This IRP declaration is important because it implies the board can no longer passively accept GAC consensus advice to object to a new gTLD application (or anything else) without conducting adequate diligence into the decision making process and exercising independent judgment of its own. ICANN’s Board cannot hide behind murky “GAC objections” to block applications given the Board’s affirmative duties of due diligence and fairness in carrying out its activities.
What this ruling reveals is that GAC has been granted too much autonomy in ICANN’s decision making process given the Board’s ultimate responsibility for GAC as a “constituent body” of ICANN. But ICANN’s Board has no involvement in, much less control over, whether the GAC grants to any party voting membership status; that decision remains within the sole discretion of the GAC. Thus, although the Board is legally responsible for the decisions, GAC holds a growing power over those decisions, but bears no legal responsibility for them.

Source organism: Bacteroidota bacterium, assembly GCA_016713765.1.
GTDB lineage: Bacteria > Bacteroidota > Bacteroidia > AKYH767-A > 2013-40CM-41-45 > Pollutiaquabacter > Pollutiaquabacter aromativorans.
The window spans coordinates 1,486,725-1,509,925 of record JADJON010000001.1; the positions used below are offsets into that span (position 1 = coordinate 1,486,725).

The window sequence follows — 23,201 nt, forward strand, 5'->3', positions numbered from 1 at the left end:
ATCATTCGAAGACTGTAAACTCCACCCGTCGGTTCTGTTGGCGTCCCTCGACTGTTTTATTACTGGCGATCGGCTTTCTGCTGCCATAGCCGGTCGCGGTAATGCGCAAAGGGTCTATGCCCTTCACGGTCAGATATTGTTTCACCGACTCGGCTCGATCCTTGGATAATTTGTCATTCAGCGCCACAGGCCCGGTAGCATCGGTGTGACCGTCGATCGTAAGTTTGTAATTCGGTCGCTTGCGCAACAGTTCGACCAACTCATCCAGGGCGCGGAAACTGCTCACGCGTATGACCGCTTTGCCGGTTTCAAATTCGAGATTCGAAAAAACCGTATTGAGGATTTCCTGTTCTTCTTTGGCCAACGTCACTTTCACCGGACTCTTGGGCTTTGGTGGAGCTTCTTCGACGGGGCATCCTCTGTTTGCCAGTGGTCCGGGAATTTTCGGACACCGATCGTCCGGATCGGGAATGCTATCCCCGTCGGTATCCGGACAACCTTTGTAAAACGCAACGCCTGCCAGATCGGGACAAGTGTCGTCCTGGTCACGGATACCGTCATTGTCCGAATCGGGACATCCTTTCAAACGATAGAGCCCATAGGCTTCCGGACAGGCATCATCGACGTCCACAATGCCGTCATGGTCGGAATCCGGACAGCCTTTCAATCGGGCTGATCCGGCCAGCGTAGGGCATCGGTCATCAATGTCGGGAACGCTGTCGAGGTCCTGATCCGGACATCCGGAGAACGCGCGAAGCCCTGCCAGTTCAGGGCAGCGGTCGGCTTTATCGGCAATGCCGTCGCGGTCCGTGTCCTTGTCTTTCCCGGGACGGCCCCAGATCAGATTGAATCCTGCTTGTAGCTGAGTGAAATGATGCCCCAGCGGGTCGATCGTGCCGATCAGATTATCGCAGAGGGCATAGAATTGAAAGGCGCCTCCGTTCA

ICANN’s board failed to conduct due diligence and investigate if the organization’s constituent bodies, the GAC in particular, were operating in a manner of openness, transparency, and fairness.
Because the board did not investigate allegations of inappropriate staff conduct after being put on notice of discriminatory actions, it was found to have violated the organization’s Bylaws’ obligation to exercise appropriate care and diligence in carrying out its duties and activities. By failing to apply ICANN procedures in a neutral and objective manner with procedural fairness, ICANN breached its Articles and Bylaws.
ICANN’s Board Gave Improper Deference to Unaccountable Government Advisory Committee
The Guidebook lists three specific reasons why GAC could issue a consensus objection to a gTLD application, yet upon investigation, the IRP Panel uncovered that GAC is not constrained in any manner, and in operation, it can object to a domain name application for any reason or for no reason at all.